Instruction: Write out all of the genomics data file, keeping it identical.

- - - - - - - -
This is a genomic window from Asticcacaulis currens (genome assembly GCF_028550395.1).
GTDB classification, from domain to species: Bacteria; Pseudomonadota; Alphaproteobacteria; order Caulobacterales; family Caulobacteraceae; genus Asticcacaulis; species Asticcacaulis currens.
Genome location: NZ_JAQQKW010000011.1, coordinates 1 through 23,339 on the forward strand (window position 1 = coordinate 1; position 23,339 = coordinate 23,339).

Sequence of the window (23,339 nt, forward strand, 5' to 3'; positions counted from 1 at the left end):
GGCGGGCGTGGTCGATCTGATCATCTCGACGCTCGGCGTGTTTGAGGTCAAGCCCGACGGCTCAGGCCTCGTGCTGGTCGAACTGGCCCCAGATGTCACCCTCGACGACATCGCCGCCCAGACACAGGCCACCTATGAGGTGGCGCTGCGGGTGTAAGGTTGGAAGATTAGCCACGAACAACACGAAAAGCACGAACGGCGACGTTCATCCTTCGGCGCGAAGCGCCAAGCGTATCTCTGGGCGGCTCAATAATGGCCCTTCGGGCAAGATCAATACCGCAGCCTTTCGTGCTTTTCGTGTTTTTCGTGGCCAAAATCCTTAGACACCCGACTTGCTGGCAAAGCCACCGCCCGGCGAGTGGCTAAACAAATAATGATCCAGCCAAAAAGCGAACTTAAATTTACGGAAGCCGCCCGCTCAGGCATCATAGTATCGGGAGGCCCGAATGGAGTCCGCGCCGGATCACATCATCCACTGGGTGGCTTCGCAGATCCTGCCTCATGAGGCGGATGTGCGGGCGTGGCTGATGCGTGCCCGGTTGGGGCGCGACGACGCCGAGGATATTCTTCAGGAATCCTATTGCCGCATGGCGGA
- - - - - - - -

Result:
This is a genomic window from Asticcacaulis currens (genome assembly GCF_028550395.1).
GTDB classification, from domain to species: Bacteria; Pseudomonadota; Alphaproteobacteria; order Caulobacterales; family Caulobacteraceae; genus Asticcacaulis; species Asticcacaulis currens.
Genome location: NZ_JAQQKW010000011.1, coordinates 1 through 23,339 on the forward strand (window position 1 = coordinate 1; position 23,339 = coordinate 23,339).

Sequence of the window (23,339 nt, forward strand, 5' to 3'; positions counted from 1 at the left end):
GGCGGGCGTGGTCGATCTGATCATCTCGACGCTCGGCGTGTTTGAGGTCAAGCCCGACGGCTCAGGCCTCGTGCTGGTCGAACTGGCCCCAGATGTCACCCTCGACGACATCGCCGCCCAGACACAGGCCACCTATGAGGTGGCGCTGCGGGTGTAAGGTTGGAAGATTAGCCACGAACAACACGAAAAGCACGAACGGCGACGTTCATCCTTCGGCGCGAAGCGCCAAGCGTATCTCTGGGCGGCTCAATAATGGCCCTTCGGGCAAGATCAATACCGCAGCCTTTCGTGCTTTTCGTGTTTTTCGTGGCCAAAATCCTTAGACACCCGACTTGCTGGCAAAGCCACCGCCCGGCGAGTGGCTAAACAAATAATGATCCAGCCAAAAAGCGAACTTAAATTTACGGAAGCCGCCCGCTCAGGCATCATAGTATCGGGAGGCCCGAATGGAGTCCGCGCCGGATCACATCATCCACTGGGTGGCTTCGCAGATCCTGCCTCATGAGGCGGATGTGCGGGCGTGGCTGATGCGTGCCCGGTTGGGGCGCGACGACGCCGAGGATATTCTTCAGGAATCCTATTGCCGCATGGCGGA